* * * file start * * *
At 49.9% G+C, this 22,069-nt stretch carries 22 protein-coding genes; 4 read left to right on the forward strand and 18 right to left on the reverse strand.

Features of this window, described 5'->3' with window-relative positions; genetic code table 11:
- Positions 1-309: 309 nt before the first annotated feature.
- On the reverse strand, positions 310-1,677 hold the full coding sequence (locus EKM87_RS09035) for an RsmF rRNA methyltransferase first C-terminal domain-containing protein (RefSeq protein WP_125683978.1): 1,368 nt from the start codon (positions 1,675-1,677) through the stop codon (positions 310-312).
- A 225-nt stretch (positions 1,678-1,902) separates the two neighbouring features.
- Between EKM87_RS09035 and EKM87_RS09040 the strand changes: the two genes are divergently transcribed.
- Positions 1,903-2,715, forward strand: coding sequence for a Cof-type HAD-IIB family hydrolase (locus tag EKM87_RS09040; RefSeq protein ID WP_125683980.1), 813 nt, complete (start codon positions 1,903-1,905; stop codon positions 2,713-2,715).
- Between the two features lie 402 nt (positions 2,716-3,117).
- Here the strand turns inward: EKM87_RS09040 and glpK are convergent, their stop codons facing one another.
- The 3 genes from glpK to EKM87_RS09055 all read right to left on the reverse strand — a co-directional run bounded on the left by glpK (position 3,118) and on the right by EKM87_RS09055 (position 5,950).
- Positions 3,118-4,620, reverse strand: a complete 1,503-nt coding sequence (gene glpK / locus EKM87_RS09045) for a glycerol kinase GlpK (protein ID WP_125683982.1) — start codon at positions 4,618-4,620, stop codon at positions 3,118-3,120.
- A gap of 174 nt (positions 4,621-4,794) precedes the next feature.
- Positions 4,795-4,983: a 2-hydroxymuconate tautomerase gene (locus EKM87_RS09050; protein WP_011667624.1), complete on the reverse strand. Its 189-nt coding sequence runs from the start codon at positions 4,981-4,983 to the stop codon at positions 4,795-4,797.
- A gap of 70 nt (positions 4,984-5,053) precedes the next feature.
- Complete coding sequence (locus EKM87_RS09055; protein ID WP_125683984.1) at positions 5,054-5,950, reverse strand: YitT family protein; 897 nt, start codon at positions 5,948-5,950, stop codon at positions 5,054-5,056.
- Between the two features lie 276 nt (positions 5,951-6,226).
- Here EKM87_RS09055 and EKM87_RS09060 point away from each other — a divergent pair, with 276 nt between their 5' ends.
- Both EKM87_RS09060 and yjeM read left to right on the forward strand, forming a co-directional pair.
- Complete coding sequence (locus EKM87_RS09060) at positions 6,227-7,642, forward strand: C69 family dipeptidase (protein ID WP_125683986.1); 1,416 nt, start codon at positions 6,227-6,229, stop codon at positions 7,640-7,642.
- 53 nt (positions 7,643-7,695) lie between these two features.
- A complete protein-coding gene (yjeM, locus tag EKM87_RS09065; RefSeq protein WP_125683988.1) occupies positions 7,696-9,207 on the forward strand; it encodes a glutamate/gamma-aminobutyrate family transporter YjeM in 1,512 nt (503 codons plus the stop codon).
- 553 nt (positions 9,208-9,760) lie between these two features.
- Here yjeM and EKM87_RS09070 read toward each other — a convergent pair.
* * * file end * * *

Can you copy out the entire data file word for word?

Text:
At 49.9% G+C, this 22,069-nt stretch carries 22 protein-coding genes; 4 read left to right on the forward strand and 18 right to left on the reverse strand.

Features of this window, described 5'->3' with window-relative positions; genetic code table 11:
- Positions 1-309: 309 nt before the first annotated feature.
- On the reverse strand, positions 310-1,677 hold the full coding sequence (locus EKM87_RS09035) for an RsmF rRNA methyltransferase first C-terminal domain-containing protein (RefSeq protein WP_125683978.1): 1,368 nt from the start codon (positions 1,675-1,677) through the stop codon (positions 310-312).
- A 225-nt stretch (positions 1,678-1,902) separates the two neighbouring features.
- Between EKM87_RS09035 and EKM87_RS09040 the strand changes: the two genes are divergently transcribed.
- Positions 1,903-2,715, forward strand: coding sequence for a Cof-type HAD-IIB family hydrolase (locus tag EKM87_RS09040; RefSeq protein ID WP_125683980.1), 813 nt, complete (start codon positions 1,903-1,905; stop codon positions 2,713-2,715).
- Between the two features lie 402 nt (positions 2,716-3,117).
- Here the strand turns inward: EKM87_RS09040 and glpK are convergent, their stop codons facing one another.
- The 3 genes from glpK to EKM87_RS09055 all read right to left on the reverse strand — a co-directional run bounded on the left by glpK (position 3,118) and on the right by EKM87_RS09055 (position 5,950).
- Positions 3,118-4,620, reverse strand: a complete 1,503-nt coding sequence (gene glpK / locus EKM87_RS09045) for a glycerol kinase GlpK (protein ID WP_125683982.1) — start codon at positions 4,618-4,620, stop codon at positions 3,118-3,120.
- A gap of 174 nt (positions 4,621-4,794) precedes the next feature.
- Positions 4,795-4,983: a 2-hydroxymuconate tautomerase gene (locus EKM87_RS09050; protein WP_011667624.1), complete on the reverse strand. Its 189-nt coding sequence runs from the start codon at positions 4,981-4,983 to the stop codon at positions 4,795-4,797.
- A gap of 70 nt (positions 4,984-5,053) precedes the next feature.
- Complete coding sequence (locus EKM87_RS09055; protein ID WP_125683984.1) at positions 5,054-5,950, reverse strand: YitT family protein; 897 nt, start codon at positions 5,948-5,950, stop codon at positions 5,054-5,056.
- Between the two features lie 276 nt (positions 5,951-6,226).
- Here EKM87_RS09055 and EKM87_RS09060 point away from each other — a divergent pair, with 276 nt between their 5' ends.
- Both EKM87_RS09060 and yjeM read left to right on the forward strand, forming a co-directional pair.
- Complete coding sequence (locus EKM87_RS09060) at positions 6,227-7,642, forward strand: C69 family dipeptidase (protein ID WP_125683986.1); 1,416 nt, start codon at positions 6,227-6,229, stop codon at positions 7,640-7,642.
- 53 nt (positions 7,643-7,695) lie between these two features.
- A complete protein-coding gene (yjeM, locus tag EKM87_RS09065; RefSeq protein WP_125683988.1) occupies positions 7,696-9,207 on the forward strand; it encodes a glutamate/gamma-aminobutyrate family transporter YjeM in 1,512 nt (503 codons plus the stop codon).
- 553 nt (positions 9,208-9,760) lie between these two features.
- Here yjeM and EKM87_RS09070 read toward each other — a convergent pair.